he's dead on about psycho safeway. go there all the time and its never the same.
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(10 of 20 readers found this comment helpful)
View all 8 comments

Product Details

Palahniuk, Chuck
Crown Publishing Group (NY)
New York
United States - Pacific - Oregon
Essays & Travelogues
Curiosities and wonders
Alternative lifestyles.
United States - State & Local - General
Portland (Or.)
Walking - Oregon - Portland
Pacific Northwest-Oregon
Travel-US Western States
Travel Writing-General
Edition Number:
1st ed.
Crown Journeys
Series Volume:
Publication Date:
July 8, 2003
Grade Level:
8.02x5.23x.75 in. .62 lbs.

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Fugitives and Refugees: A Walk in Portland, Oregon Used Hardcover
0 stars - 0 reviews
$9.95 In Stock
Product details 176 pages Crown Publishers - English 9781400047833 Reviews:
"Staff Pick" by ,

Not your typical hotel-gift-shop guidebook, Fugitives and Refugees makes no pretense at objectivity. This is a decidedly idiosyncratic and personal book. Palahniuk's Portland is eccentric, dysfunctional, and perverse. If you're new to Palahniuk's work, this book may win you over.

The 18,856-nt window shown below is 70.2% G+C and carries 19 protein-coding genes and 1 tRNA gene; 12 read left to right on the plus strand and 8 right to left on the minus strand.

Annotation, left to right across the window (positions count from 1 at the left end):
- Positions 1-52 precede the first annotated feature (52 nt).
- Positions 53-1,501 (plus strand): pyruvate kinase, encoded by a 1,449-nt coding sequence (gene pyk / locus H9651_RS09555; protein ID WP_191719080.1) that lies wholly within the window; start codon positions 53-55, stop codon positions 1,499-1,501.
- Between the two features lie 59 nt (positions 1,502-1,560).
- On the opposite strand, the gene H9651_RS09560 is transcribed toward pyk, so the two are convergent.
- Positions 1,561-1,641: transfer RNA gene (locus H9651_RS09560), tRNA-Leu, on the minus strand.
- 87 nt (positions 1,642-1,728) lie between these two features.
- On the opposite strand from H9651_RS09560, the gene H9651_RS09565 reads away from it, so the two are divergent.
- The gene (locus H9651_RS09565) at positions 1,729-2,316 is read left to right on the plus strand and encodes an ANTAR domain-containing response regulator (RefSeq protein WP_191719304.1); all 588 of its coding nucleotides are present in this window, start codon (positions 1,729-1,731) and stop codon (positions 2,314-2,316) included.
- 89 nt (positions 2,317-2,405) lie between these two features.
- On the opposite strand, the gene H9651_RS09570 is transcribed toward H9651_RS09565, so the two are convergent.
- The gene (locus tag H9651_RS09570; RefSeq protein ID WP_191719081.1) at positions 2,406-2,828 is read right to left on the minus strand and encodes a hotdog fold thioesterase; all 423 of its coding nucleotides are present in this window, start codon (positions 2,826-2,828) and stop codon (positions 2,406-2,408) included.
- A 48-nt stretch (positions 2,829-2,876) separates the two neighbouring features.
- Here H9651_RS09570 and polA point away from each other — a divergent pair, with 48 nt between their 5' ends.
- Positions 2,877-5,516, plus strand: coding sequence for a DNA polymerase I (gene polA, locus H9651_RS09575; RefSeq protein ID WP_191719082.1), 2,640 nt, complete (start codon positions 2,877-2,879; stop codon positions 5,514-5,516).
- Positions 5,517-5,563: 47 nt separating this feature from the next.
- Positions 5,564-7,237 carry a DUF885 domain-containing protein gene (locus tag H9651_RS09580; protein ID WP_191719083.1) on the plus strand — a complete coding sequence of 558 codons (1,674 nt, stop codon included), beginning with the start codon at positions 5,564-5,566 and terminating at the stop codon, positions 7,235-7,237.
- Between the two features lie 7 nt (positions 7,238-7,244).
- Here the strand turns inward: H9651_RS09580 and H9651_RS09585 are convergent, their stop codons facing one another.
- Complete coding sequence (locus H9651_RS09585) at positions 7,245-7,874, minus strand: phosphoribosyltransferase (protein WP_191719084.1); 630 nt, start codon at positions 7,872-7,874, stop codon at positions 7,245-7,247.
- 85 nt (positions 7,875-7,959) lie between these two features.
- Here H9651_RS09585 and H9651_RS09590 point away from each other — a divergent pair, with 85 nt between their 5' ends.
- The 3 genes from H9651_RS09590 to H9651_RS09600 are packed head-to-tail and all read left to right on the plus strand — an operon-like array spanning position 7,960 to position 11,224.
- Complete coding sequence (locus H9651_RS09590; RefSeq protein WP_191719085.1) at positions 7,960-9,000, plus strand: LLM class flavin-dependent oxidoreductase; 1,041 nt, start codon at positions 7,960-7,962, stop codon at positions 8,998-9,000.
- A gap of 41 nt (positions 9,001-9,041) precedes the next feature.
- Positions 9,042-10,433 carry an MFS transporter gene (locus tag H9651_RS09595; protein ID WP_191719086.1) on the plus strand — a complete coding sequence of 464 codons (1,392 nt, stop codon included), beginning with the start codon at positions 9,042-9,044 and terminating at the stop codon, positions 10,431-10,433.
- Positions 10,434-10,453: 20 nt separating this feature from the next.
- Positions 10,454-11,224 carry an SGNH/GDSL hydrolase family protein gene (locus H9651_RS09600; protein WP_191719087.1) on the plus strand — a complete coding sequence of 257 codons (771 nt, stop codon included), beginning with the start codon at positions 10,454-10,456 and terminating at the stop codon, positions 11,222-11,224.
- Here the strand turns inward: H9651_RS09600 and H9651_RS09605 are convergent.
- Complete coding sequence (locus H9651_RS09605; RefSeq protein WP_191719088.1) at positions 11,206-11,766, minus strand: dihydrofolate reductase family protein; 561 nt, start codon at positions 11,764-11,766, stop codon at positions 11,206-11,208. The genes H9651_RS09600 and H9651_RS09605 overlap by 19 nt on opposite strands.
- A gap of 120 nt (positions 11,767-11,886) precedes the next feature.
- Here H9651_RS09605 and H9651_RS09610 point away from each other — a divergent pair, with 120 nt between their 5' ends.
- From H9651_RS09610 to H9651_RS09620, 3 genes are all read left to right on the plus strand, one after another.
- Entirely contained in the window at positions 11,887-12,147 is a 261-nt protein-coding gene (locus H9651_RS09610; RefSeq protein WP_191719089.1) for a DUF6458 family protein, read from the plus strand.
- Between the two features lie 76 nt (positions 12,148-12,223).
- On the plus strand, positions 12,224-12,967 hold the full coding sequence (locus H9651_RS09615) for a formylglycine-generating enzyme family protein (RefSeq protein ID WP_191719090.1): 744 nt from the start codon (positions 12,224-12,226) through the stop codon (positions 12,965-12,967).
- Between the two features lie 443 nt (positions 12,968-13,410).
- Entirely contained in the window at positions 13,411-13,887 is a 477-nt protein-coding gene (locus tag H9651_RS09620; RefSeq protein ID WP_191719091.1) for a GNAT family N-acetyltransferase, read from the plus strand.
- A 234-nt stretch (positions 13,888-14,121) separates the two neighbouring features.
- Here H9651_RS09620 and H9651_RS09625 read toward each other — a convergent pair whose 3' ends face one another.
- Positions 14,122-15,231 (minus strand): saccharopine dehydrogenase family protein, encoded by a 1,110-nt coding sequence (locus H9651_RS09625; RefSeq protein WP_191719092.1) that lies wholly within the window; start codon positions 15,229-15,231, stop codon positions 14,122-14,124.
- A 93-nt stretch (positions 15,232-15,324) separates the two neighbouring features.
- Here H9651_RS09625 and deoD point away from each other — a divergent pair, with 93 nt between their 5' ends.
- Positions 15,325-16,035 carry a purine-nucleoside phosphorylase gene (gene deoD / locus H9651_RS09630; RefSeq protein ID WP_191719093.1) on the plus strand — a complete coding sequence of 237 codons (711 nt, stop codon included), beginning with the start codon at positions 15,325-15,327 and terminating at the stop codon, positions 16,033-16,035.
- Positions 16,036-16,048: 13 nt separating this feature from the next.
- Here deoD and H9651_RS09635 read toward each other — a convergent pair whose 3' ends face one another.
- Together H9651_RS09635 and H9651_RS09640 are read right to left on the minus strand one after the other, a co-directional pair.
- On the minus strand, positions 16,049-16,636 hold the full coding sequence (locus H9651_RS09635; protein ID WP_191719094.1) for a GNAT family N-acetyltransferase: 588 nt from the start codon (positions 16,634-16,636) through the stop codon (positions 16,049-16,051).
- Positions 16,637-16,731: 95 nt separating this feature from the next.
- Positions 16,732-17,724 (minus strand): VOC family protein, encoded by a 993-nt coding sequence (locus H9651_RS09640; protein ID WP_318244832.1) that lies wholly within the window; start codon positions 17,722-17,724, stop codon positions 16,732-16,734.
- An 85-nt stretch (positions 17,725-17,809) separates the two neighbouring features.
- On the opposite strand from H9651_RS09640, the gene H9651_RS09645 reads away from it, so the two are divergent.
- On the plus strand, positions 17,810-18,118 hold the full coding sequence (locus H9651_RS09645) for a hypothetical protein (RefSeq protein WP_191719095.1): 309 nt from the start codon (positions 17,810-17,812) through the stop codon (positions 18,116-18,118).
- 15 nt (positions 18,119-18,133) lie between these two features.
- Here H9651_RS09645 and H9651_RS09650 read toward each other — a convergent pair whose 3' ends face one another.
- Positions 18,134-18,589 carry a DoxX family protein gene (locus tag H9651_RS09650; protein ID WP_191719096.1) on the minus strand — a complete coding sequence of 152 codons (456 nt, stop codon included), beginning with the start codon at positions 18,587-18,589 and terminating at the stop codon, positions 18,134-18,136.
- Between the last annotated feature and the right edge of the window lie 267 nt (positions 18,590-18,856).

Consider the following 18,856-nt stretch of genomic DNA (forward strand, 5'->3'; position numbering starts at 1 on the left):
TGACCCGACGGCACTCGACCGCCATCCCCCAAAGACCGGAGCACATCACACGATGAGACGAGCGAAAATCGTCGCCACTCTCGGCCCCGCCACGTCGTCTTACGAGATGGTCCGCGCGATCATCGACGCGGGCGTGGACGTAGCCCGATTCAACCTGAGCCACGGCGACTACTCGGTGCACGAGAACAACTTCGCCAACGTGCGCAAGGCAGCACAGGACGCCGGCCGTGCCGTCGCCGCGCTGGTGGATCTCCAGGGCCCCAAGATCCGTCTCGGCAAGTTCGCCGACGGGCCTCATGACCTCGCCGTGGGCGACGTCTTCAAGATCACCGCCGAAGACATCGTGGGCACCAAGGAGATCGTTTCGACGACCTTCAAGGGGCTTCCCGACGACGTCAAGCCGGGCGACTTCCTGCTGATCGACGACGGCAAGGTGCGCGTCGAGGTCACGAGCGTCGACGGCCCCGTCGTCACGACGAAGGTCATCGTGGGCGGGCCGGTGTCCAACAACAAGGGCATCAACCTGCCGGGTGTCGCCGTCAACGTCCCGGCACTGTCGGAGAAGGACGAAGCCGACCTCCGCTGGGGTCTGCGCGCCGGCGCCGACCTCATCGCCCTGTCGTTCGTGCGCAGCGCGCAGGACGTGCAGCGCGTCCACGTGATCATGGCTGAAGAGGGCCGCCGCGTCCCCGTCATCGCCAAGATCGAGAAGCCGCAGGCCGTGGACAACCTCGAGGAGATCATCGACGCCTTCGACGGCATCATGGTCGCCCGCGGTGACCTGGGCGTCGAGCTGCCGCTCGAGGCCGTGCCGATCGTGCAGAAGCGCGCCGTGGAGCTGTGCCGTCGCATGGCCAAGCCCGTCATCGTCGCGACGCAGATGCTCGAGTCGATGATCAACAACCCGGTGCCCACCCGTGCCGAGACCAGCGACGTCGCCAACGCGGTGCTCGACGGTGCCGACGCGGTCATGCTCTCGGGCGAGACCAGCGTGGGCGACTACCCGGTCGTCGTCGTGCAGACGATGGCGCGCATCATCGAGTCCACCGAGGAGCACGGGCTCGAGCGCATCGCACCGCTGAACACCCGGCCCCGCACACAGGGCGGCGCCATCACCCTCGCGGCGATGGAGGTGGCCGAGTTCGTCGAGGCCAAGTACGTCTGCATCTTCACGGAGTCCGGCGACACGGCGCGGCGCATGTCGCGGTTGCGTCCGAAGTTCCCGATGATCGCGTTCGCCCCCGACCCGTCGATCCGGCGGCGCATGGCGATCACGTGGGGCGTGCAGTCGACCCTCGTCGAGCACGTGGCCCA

"Review" by , "Written as much for first-time visitors as for those who already share Palahniuk's passion for the city....Palahniuk's fondness for his not-so-sleepy hamlet comes through in each gritty detail..."
"Review" by , "For Palahniuk, the more acute the angle the better, but his is another solid entry in the Crown Journey series, with its premium on deep-dish subjectivity."
"Review" by , "Fugitives feels like a guide to Portland, but one written by and for a Portland resident....You can't go wrong by picking up a copy yourself, and joining...in the search for the minutia of Palahniuk's Portland."
"Synopsis" by , Kicking off with an introduction featuring Katherine Dunn, author of the bestselling classic Geek Love, and her theory that Portland is highly attractive to America's "fugitives and refugees" — or as Palahniuk sums it up, the "most cracked of the crackpots" — this journey showcases "a little history, a little legend, and a lot of friendly, sincere, fascinating people who maybe should've kept their mouths shut."

Here are strange personal museums, weird annual events, and ghost stories. Tour the tunnels under downtown Portland, used in the 1800s for shanghaiing sailors and smoking opium. Visit swingers, sex clubs, gay and straight. See Francis Gabe's famous 1940s "Self-Cleaning House." Look into strange local customs like the I-tit-a-rod race and the Santa Rampage Oh, the list goes on and on. Readers will also be treated to some of Palahniuk's most humiliating personal Portland moments, making this a must-read for every one of his loyal fans, as well as anyone looking for cheap thrills in the Pacific Northwest.